Best styluses for writing
Orientation, angle and pressure don’t matter much when writing, so cheaper capacitive styluses are fine for this task. The Wacom Bamboo Duo is a case in point. We find it works well on a range of devices, including the iPad Pro, iPhone and Google Pixel 5 phone. It has a capacitive tip at one end and a regular ballpoint pen at the other, so you can switch between screen and paper more easily. You still run the risk of a finger resting on the screen being interpreted as an input, but we enjoy working with its squashy tip, which has just the right amount of drag on the glass surface.
Wacom’s Bamboo Duo has a capacitive tip at one end and a regular ballpoint pen at the other
Xencelabs’ two-fingered gloves prevents your hand accidentally brushing the screen
Using an active stylus, like the Apple Pencil and the Apple Pencil 2nd generation on iPads, or Samsung’s S Pen Pro (www.snipca.com/40663) on Android tablets can therefore be a more comfortable option on devices that support them, as accidental finger taps should be less of a problem.
We’ve also noticed an improvement in our handwriting on our iPad when using an active stylus in note-taking apps like Notability (www.notability.com). The benefits are more than merely aesthetic, too: with neater script, we can also get more on the page and keep to the lines more accurately.
However, when using styluses with hard tips, we find that long periods of writing on screen can become uncomfortable, as the glass lacks the resistence of paper, which holds up the pen and keeps the nib’s movements under control. Paperlike (www. paperlike. com) aims to fix this. It’s a screen protector, available in sizes that match the iPad mini, iPad 12.9in and all models in between, that mimics paper’s rougher surface.
Alternatively, you may be able to change the tip of your stylus or, in the case of Apple Pencil, add a cover like the OneCut Silicone Pencil Nib. This moves the point of friction from the screen to the stylus itself.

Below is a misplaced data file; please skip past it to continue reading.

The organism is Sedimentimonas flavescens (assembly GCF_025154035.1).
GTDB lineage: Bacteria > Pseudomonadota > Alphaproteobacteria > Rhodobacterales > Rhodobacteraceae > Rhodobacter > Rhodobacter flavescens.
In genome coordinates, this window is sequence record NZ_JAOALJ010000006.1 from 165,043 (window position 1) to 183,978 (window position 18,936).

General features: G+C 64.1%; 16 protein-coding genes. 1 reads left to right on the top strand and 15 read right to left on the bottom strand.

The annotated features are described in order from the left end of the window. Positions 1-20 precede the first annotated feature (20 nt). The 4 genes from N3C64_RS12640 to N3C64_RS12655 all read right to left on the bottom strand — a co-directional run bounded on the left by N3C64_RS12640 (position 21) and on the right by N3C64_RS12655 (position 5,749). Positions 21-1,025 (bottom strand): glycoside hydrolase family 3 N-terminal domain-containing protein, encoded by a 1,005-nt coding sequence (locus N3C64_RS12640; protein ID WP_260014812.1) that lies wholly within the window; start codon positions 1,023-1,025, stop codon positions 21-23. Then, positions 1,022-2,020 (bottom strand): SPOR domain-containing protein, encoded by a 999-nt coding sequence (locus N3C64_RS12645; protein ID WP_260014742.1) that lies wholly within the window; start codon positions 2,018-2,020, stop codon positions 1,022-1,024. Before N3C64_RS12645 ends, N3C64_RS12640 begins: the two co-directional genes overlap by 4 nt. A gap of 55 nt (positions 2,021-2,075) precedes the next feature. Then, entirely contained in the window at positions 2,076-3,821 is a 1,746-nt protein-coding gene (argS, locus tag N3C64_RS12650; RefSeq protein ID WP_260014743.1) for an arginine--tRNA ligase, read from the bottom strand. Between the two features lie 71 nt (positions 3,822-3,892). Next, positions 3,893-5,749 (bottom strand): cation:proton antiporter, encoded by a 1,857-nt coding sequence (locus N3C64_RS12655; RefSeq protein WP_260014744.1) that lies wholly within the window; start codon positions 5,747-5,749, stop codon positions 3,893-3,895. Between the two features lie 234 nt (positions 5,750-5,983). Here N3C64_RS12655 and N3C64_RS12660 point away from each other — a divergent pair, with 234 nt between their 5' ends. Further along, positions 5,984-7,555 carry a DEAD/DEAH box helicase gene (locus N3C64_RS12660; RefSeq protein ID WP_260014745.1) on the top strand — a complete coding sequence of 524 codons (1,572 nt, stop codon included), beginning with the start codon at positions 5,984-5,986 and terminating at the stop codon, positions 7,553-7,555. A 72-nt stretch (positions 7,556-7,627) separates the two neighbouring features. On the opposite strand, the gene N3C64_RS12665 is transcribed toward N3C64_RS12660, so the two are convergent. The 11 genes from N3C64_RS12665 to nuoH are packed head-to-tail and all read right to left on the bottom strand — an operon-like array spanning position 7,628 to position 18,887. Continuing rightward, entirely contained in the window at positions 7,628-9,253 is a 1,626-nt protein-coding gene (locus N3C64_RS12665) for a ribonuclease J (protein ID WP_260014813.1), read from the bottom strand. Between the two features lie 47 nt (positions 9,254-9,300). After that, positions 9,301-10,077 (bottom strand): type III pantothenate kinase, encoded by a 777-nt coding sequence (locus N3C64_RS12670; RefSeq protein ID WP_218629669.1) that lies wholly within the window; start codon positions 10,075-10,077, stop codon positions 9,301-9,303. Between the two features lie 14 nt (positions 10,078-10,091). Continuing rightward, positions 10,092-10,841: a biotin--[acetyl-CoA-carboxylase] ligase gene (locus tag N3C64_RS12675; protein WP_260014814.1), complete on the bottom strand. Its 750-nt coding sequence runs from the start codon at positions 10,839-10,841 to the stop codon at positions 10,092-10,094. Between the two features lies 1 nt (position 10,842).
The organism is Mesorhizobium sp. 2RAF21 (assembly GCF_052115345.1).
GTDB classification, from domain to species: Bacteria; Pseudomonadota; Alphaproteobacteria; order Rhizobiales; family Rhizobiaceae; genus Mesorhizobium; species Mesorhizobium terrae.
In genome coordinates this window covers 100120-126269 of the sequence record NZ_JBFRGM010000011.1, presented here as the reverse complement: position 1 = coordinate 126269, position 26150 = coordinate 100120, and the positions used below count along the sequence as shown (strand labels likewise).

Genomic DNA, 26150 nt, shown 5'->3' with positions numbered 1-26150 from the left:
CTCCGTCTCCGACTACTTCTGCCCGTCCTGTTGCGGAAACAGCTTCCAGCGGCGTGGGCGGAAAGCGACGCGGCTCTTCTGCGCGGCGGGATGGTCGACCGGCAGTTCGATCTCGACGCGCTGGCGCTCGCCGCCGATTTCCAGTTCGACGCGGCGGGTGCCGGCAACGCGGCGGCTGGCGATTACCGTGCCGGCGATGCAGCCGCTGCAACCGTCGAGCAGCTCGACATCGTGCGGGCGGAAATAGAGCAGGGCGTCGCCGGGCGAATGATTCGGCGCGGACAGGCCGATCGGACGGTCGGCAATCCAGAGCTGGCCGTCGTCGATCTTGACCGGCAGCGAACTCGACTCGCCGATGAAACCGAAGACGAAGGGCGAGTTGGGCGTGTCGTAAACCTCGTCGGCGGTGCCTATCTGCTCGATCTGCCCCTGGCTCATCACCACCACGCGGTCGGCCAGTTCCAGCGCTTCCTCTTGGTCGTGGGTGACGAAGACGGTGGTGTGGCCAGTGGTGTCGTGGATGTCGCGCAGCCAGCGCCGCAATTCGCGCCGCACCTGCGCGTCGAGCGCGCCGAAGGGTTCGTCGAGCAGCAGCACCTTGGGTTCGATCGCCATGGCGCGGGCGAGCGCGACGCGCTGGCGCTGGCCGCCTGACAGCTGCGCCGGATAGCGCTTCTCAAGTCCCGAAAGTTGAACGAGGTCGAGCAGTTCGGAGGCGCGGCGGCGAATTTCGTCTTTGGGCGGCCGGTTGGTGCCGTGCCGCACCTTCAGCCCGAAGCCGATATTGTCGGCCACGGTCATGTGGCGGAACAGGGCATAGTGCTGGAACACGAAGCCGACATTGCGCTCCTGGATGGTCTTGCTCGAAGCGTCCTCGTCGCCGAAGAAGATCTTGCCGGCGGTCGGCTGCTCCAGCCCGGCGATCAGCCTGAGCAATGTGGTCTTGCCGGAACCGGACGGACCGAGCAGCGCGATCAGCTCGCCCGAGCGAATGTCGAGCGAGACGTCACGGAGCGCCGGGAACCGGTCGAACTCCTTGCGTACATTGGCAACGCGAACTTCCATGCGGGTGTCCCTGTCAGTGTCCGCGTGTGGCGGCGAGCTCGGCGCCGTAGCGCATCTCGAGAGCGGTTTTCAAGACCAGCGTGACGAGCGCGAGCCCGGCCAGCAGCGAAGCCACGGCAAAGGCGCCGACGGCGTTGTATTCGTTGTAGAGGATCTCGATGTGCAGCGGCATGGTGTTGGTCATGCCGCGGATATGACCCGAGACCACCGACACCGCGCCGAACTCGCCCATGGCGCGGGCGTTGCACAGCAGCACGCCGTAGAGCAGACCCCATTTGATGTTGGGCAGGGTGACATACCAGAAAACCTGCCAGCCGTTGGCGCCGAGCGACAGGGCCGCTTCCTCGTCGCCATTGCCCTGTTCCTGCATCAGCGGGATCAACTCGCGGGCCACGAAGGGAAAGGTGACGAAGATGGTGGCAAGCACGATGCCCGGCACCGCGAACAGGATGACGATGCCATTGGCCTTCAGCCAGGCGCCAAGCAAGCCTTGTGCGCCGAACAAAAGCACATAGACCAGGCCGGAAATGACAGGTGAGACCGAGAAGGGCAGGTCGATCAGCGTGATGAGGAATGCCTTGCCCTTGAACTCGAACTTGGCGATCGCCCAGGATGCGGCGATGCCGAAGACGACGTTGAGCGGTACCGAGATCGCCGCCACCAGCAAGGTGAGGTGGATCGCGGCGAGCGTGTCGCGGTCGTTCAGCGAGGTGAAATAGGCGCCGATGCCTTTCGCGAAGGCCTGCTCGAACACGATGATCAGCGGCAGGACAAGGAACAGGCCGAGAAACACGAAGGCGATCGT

Best styluses for drawing and artwork
If your budget allows and your tablet and apps support it, we’d recommend an active stylus for drawing so you can take
advantage of features such as pressure detection and angle detection. Being able to shade by having the stylus on its side, or to make bolder lines by pressing harder makes the experience far closer to what you’d have when working with actual art materials.
We’ve had good experiences with the Sensu Solo Stylus (www.snipca. com/40667), an active pen that looks and behaves like a paintbrush, complete with bristles. It’s the closest you’re going to get to replicating watercolour painting. For more general artwork, however, we recommend using a multi-purpose stylus like one of the Apple Pencils, or the S Pen.
pens, pencils and more – see our picture above of our cat sleeping in a washing basket. Colours run or smear into one another as they would in real life. It supports Apple Pencil, Samsung S Pen (www.snipca.com/40666) for Galaxy Tab devices, and other styluses, including the Sensu Solo.
Affinity Designer for iPad from www.snipca.com/40671 Affinity’s iPad-only app lets you mix traditional pixel-based drawings with curve-based vectors, helping you to produce highly accurate drawings that can be enlarged without losing quality. It’s also available for Windows.
Free for iOS (www.snipca.com/40684) and Android (www.snipca.com/40686) This is a lovely tool for Apple and Android devices that encourages spontaneous doodling. It works equally well on smartphones, so you can sketch whenever inspiration strikes.
Best apps for tablet artists
ArtRage Vitae for iOS (www.snipca.com/40669); £ for Android (www.snipca.com/40668).
This puts a complete artist’s studio in the palm of your hand, with oil paints, watercolours, pastels,